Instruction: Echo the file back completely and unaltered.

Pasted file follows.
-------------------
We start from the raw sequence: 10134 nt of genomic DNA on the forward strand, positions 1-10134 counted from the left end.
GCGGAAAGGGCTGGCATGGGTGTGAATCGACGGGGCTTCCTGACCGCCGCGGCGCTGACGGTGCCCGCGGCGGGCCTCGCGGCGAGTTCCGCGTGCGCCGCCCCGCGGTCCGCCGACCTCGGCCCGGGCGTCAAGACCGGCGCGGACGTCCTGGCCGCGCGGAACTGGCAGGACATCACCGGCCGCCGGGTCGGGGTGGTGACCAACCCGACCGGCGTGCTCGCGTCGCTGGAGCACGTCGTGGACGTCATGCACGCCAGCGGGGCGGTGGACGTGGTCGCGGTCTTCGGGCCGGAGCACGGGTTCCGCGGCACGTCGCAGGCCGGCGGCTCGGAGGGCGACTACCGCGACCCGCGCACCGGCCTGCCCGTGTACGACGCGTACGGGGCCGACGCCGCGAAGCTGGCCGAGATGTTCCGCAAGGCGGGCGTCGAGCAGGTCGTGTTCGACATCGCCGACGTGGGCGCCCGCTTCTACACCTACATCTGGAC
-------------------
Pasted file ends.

We start from the raw sequence: 10134 nt of genomic DNA on the forward strand, positions 1-10134 counted from the left end.
GCGGAAAGGGCTGGCATGGGTGTGAATCGACGGGGCTTCCTGACCGCCGCGGCGCTGACGGTGCCCGCGGCGGGCCTCGCGGCGAGTTCCGCGTGCGCCGCCCCGCGGTCCGCCGACCTCGGCCCGGGCGTCAAGACCGGCGCGGACGTCCTGGCCGCGCGGAACTGGCAGGACATCACCGGCCGCCGGGTCGGGGTGGTGACCAACCCGACCGGCGTGCTCGCGTCGCTGGAGCACGTCGTGGACGTCATGCACGCCAGCGGGGCGGTGGACGTGGTCGCGGTCTTCGGGCCGGAGCACGGGTTCCGCGGCACGTCGCAGGCCGGCGGCTCGGAGGGCGACTACCGCGACCCGCGCACCGGCCTGCCCGTGTACGACGCGTACGGGGCCGACGCCGCGAAGCTGGCCGAGATGTTCCGCAAGGCGGGCGTCGAGCAGGTCGTGTTCGACATCGCCGACGTGGGCGCCCGCTTCTACACCTACATCTGGAC